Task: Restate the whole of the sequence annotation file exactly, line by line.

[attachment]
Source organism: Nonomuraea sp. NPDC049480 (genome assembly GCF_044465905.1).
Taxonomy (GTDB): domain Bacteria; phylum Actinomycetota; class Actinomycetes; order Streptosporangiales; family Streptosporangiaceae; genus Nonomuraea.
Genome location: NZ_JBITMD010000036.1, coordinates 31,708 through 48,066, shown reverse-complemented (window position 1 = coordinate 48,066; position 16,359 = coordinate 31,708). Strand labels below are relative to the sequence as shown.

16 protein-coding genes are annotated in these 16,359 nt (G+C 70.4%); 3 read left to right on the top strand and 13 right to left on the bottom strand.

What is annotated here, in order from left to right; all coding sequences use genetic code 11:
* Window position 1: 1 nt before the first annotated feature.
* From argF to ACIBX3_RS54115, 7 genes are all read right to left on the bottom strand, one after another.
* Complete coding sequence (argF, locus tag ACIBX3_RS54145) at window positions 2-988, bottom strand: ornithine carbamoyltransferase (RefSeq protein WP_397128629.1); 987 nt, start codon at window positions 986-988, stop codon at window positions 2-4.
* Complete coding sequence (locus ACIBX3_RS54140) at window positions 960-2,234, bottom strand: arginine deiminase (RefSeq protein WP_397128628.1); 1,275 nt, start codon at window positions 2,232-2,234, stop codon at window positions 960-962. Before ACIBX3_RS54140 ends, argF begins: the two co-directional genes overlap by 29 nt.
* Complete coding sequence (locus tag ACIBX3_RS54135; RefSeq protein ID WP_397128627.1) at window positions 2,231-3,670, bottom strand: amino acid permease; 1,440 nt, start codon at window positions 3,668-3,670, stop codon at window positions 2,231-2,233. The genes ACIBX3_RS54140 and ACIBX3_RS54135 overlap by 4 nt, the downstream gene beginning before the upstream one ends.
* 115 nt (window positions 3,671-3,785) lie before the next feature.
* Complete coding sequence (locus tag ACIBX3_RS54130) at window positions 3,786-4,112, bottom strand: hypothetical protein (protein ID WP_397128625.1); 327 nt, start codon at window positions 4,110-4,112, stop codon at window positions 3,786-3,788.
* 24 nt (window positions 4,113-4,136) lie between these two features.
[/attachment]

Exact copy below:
Source organism: Nonomuraea sp. NPDC049480 (genome assembly GCF_044465905.1).
Taxonomy (GTDB): domain Bacteria; phylum Actinomycetota; class Actinomycetes; order Streptosporangiales; family Streptosporangiaceae; genus Nonomuraea.
Genome location: NZ_JBITMD010000036.1, coordinates 31,708 through 48,066, shown reverse-complemented (window position 1 = coordinate 48,066; position 16,359 = coordinate 31,708). Strand labels below are relative to the sequence as shown.

16 protein-coding genes are annotated in these 16,359 nt (G+C 70.4%); 3 read left to right on the top strand and 13 right to left on the bottom strand.

What is annotated here, in order from left to right; all coding sequences use genetic code 11:
* Window position 1: 1 nt before the first annotated feature.
* From argF to ACIBX3_RS54115, 7 genes are all read right to left on the bottom strand, one after another.
* Complete coding sequence (argF, locus tag ACIBX3_RS54145) at window positions 2-988, bottom strand: ornithine carbamoyltransferase (RefSeq protein WP_397128629.1); 987 nt, start codon at window positions 986-988, stop codon at window positions 2-4.
* Complete coding sequence (locus ACIBX3_RS54140) at window positions 960-2,234, bottom strand: arginine deiminase (RefSeq protein WP_397128628.1); 1,275 nt, start codon at window positions 2,232-2,234, stop codon at window positions 960-962. Before ACIBX3_RS54140 ends, argF begins: the two co-directional genes overlap by 29 nt.
* Complete coding sequence (locus tag ACIBX3_RS54135; RefSeq protein ID WP_397128627.1) at window positions 2,231-3,670, bottom strand: amino acid permease; 1,440 nt, start codon at window positions 3,668-3,670, stop codon at window positions 2,231-2,233. The genes ACIBX3_RS54140 and ACIBX3_RS54135 overlap by 4 nt, the downstream gene beginning before the upstream one ends.
* 115 nt (window positions 3,671-3,785) lie before the next feature.
* Complete coding sequence (locus tag ACIBX3_RS54130) at window positions 3,786-4,112, bottom strand: hypothetical protein (protein ID WP_397128625.1); 327 nt, start codon at window positions 4,110-4,112, stop codon at window positions 3,786-3,788.
* 24 nt (window positions 4,113-4,136) lie between these two features.